• Avoid super-sized anything unless you’re splitting the servings.

Social support

An effective support network—can serve to dissipate your stress. Stress without an outlet is a force multiplier.

  • Wear a smile as your shield from stress. It invites positivity and positive people. Bringing new friends into your life is exciting for most people. Make an effort to socialize and enjoy the benefits of friendship, family and strong networks.
  • You are your own best support. If you hardwire positivity into your personality, you will find yourself less stressed. Take care of yourself, and be good to yourself and those around you.

Relaxation

Unfortunately, relaxation is for many people a distant memory that should go high on your New Year’s  resolution list.

  • If you don’t have time to relax, make time. If you can’t make time, take time. Enjoy your family, hobbies and life!
  • You must learn to connect mentally with your body’s cues. If you’re tired, rest. If you’re in pain, don’t push it. These early signs of physical stress are meant to be warnings. Take heed.
  • Don’t laugh, but relaxation techniques work! Consider mediation, yoga or just
    “resting your eyes.” Appreciate the healing power of music and the arts. The deeper you get into these effects, the better they become at relaxing you.
  • Sleep is your body’s way to reset and replenish. Good sleep habits are an important way to alleviate your stress.

stress management plan components

Professional Support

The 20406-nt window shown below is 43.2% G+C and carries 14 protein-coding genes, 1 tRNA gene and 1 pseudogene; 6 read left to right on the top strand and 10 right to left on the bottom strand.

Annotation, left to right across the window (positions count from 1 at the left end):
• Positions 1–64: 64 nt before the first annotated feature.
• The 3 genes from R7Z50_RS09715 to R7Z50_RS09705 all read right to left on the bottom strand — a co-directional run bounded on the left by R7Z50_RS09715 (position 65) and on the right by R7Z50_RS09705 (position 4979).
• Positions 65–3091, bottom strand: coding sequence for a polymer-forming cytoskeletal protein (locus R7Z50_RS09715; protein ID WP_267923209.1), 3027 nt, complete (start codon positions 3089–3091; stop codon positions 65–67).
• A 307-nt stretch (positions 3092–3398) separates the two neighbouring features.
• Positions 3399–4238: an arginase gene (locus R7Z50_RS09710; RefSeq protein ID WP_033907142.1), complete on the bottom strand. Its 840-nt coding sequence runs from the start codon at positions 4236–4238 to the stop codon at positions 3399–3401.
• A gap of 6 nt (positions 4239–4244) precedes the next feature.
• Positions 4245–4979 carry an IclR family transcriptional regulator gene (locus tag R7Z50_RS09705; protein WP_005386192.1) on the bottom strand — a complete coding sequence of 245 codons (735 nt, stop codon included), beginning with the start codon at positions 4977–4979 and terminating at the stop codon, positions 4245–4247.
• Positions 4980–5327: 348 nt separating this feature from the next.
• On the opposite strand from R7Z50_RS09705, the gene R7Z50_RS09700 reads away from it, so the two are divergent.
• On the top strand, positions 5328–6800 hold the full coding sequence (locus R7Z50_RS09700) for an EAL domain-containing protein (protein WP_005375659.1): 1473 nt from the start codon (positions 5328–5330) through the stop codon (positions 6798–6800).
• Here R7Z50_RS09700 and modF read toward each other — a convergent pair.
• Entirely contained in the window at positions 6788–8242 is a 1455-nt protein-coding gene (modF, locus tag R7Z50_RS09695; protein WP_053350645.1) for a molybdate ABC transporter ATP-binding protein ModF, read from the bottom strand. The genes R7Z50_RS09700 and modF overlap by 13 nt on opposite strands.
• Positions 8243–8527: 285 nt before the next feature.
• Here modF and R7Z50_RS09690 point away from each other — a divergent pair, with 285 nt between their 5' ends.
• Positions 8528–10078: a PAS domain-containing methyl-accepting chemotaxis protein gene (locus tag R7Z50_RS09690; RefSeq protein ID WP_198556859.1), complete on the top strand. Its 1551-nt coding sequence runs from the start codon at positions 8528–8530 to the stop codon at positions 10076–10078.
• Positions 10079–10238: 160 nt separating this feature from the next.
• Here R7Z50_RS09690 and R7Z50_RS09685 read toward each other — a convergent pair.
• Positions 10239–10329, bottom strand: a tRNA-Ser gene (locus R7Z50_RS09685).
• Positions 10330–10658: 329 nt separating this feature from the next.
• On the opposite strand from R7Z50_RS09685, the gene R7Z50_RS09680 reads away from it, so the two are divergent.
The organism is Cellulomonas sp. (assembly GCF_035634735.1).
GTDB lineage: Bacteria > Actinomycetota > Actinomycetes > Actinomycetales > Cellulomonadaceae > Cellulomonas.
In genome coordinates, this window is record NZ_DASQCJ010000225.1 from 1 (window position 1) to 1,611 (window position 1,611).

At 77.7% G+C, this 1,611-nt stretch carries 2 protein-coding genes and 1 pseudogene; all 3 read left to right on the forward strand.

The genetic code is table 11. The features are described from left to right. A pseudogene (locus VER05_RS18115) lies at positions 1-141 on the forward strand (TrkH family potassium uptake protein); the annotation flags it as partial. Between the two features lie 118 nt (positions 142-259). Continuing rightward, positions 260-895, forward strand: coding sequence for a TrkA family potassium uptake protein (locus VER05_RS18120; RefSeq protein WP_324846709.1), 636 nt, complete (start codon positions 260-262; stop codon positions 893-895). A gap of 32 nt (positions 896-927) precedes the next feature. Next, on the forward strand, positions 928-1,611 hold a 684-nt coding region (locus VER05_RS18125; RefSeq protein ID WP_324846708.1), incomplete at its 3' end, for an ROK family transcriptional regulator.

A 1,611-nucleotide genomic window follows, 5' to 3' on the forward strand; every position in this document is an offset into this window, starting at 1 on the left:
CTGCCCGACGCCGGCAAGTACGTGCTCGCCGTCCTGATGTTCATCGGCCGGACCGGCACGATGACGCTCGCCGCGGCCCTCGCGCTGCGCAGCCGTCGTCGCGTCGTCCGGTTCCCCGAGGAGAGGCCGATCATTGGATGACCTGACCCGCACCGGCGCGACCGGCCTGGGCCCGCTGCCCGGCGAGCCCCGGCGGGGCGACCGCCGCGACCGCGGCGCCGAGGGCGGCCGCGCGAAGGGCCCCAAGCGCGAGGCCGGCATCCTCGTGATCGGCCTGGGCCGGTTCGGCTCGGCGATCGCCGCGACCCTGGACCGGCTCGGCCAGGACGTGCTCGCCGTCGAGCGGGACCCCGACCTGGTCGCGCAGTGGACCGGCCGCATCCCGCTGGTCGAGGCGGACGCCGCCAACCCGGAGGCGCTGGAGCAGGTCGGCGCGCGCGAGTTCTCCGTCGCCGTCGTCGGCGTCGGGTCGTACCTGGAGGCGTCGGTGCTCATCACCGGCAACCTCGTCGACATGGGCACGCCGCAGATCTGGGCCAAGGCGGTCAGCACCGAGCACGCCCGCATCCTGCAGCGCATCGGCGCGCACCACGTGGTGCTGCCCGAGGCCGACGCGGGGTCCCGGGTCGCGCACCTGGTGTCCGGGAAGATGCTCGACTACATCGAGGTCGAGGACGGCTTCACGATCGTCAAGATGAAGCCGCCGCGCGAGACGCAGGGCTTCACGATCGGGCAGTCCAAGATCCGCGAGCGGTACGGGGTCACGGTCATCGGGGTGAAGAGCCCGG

We multiply our stressors by failing to take advantage of the resources that are available. If your efforts to put a stress management program in place are unsuccessful, and you’re still addressing more than you can handle, you have a wealth of talented caring professionals ready to provide assistance. Licensed social workers, psychologists and psychiatrists can teach you additional stress management techniques and strategies. Nutritionists and personal trainers can fine-tune those factors that may otherwise contribute to physical stress. Your communities likely have resources to help. Of course, you also have access to 844-SMA-TALK and www.sterlingmedicaladvice.com, both of which offer you trained mental health professionals to get you through whatever issues you’re confronting.

Follow us!

Ask your SMA expert consultant any questions you may have on this topic. Also, take the #72HoursChallenge, and join the community. Additionally, as a thank you, we’re offering you a complimentary 30-day membership at www.72hourslife.com. Just use the code #NoChaser, and yes, it’s ok if you share!

Order your copy of Dr. Sterling’s books There are 72 Hours in a Day: Using Efficiency to Better Enjoy Every Part of Your Life and The 72 Hours in a Day Workbook: The Journey to The 72 Hours Life in 72 Days at Amazon or at www.jeffreysterlingbooks.com. Another free benefit to our readers is introductory pricing with multiple orders and bundles!